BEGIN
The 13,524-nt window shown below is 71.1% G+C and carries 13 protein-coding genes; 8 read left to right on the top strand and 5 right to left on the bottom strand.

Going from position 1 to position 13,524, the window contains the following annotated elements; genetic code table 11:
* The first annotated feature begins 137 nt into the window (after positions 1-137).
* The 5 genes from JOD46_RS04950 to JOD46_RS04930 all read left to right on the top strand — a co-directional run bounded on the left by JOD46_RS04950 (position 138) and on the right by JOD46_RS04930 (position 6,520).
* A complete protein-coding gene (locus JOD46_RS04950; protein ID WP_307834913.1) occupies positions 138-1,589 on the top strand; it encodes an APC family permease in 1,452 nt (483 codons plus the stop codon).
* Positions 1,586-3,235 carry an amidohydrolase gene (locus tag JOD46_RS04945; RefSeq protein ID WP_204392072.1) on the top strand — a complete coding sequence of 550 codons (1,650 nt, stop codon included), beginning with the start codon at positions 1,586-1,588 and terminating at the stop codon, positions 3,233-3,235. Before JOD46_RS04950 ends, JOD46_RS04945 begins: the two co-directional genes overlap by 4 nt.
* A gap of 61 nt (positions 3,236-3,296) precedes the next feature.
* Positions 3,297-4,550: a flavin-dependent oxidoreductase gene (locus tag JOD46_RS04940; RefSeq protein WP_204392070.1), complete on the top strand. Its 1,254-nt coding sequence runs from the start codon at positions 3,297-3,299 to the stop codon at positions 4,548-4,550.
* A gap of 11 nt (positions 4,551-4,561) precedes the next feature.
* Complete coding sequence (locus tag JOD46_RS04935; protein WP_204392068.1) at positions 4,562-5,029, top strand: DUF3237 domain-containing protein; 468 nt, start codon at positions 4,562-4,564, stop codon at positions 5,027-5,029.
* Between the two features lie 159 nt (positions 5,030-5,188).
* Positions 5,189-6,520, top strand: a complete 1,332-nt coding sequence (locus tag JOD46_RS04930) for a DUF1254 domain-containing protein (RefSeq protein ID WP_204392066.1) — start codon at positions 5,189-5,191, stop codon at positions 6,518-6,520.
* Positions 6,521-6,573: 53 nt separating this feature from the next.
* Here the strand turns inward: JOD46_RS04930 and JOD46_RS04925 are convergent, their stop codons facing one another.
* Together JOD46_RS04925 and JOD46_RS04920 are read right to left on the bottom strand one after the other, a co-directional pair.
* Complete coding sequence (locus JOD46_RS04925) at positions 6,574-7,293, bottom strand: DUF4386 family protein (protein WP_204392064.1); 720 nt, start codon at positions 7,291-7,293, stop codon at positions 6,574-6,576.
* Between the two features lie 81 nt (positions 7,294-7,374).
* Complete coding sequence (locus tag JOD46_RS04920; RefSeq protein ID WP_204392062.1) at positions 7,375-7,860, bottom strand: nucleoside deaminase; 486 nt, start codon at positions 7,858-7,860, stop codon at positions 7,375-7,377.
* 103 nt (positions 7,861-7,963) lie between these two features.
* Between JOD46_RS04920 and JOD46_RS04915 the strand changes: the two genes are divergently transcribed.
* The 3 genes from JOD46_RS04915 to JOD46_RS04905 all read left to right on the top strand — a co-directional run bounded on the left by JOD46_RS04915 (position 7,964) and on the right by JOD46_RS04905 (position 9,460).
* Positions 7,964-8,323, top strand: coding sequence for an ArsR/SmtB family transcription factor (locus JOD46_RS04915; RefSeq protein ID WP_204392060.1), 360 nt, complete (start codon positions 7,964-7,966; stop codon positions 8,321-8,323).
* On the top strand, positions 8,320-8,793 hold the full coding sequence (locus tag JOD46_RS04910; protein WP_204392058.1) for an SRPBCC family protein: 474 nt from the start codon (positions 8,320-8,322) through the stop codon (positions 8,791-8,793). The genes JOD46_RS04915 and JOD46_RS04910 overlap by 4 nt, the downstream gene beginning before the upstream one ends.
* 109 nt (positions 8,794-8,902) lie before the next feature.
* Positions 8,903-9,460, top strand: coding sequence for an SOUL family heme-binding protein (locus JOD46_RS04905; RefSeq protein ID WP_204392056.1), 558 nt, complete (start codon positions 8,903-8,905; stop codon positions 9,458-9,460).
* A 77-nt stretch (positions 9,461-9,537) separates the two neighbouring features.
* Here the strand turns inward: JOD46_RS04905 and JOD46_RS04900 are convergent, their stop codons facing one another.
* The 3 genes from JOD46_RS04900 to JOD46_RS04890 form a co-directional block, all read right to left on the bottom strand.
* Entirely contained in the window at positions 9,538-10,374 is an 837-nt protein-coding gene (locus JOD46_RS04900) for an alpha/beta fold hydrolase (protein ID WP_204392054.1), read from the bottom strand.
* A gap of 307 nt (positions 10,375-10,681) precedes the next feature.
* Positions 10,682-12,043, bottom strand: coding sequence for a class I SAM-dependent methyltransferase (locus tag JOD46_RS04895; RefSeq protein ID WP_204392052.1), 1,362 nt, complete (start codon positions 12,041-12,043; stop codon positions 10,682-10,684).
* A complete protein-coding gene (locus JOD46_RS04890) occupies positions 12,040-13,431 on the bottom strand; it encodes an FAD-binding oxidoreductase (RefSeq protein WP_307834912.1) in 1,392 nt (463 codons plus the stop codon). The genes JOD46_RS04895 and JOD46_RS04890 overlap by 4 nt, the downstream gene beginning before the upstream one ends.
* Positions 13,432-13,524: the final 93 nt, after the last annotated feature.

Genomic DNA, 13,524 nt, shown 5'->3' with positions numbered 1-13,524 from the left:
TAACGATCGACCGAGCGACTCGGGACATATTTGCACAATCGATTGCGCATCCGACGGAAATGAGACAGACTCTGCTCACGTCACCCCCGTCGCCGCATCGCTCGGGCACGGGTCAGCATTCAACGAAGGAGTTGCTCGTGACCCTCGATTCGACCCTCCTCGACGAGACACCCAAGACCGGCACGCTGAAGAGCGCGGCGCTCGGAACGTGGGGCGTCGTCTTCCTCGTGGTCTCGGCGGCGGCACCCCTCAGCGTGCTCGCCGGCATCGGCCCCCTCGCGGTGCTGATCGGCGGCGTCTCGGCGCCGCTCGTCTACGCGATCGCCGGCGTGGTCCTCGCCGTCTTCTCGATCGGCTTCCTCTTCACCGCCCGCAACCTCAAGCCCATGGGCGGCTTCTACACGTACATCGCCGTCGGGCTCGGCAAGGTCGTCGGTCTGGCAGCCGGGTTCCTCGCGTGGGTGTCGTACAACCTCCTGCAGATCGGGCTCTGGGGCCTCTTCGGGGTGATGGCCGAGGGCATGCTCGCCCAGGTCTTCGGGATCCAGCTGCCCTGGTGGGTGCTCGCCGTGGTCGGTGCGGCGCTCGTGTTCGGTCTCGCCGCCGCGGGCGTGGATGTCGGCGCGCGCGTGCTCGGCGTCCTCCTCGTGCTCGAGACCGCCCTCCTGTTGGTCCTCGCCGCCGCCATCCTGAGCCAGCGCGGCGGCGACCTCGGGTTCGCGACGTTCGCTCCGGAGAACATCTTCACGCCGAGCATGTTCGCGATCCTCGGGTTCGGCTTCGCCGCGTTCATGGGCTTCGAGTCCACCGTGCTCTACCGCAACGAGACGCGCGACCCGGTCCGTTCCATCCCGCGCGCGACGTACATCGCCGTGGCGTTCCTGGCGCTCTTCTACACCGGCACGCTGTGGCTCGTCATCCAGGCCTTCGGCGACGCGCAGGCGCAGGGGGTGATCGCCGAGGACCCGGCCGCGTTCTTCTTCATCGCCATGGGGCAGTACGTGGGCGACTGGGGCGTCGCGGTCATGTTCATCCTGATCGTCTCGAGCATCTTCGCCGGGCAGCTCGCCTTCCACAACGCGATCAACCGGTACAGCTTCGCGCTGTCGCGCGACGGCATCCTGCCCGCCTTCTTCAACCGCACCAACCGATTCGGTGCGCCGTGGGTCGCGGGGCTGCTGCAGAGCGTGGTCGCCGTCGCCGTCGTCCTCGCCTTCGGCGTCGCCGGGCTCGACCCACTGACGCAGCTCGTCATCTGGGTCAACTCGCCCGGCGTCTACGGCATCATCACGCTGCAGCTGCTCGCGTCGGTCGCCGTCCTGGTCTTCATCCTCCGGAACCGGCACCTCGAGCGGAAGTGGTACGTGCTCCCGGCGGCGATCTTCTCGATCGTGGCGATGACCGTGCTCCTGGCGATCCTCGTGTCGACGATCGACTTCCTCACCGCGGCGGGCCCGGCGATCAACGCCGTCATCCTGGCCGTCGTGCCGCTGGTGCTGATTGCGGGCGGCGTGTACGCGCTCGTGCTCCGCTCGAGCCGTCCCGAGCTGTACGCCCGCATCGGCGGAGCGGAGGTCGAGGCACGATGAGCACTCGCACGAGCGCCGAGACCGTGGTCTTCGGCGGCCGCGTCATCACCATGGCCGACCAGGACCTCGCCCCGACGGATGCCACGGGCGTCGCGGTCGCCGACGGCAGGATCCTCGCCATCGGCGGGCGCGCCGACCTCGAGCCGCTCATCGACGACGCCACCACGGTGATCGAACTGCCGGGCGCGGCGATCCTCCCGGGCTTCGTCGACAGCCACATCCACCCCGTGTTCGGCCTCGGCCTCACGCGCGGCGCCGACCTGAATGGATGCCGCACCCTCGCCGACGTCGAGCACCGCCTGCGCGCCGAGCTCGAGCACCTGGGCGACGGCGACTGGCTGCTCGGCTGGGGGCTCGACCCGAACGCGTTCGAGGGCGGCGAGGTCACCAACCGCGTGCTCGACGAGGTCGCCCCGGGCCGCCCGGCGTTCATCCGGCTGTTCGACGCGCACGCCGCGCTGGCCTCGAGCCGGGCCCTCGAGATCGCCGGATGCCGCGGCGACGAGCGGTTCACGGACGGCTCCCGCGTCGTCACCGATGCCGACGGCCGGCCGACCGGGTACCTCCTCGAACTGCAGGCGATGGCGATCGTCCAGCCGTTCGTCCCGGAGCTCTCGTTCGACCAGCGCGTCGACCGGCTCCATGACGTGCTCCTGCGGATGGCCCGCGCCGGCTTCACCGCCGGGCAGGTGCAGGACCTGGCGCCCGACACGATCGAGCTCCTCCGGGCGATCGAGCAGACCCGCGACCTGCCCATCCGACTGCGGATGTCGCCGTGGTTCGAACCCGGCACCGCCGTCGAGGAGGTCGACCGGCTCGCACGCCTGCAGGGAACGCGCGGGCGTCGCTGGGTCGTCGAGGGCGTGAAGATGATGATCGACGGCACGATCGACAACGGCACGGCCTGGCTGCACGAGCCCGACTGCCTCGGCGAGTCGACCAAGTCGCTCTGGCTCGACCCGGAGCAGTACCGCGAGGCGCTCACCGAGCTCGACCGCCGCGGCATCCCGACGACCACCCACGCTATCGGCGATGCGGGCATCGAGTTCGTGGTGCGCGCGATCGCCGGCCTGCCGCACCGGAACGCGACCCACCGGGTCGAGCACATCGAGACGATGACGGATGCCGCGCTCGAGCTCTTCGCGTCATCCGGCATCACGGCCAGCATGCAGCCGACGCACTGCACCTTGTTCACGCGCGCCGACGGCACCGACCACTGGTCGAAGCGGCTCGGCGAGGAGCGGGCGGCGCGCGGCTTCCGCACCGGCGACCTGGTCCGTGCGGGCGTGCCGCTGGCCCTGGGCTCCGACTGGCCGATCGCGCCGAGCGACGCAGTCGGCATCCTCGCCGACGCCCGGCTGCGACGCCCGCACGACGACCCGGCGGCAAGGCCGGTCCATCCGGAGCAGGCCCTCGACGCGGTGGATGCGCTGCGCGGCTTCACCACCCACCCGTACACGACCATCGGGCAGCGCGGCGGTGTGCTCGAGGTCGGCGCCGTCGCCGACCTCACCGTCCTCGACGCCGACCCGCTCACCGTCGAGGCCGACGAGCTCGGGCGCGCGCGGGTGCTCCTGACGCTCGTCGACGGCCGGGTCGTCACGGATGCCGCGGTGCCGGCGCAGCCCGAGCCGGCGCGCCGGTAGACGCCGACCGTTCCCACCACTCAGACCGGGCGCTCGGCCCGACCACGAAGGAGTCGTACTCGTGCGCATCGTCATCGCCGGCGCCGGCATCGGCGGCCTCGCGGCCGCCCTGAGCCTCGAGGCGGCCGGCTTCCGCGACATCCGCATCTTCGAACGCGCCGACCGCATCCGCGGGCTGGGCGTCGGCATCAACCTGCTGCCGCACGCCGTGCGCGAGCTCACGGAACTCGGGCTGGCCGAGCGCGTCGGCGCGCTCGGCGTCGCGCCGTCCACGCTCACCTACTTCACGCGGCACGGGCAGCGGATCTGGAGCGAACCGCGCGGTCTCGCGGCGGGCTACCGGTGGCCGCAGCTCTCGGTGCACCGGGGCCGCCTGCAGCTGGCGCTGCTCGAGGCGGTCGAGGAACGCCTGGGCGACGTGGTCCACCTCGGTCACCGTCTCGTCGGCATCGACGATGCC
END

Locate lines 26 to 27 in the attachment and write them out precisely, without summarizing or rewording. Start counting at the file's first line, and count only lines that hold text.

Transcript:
* A 77-nt stretch (positions 9,461-9,537) separates the two neighbouring features.
* Here the strand turns inward: JOD46_RS04905 and JOD46_RS04900 are convergent, their stop codons facing one another.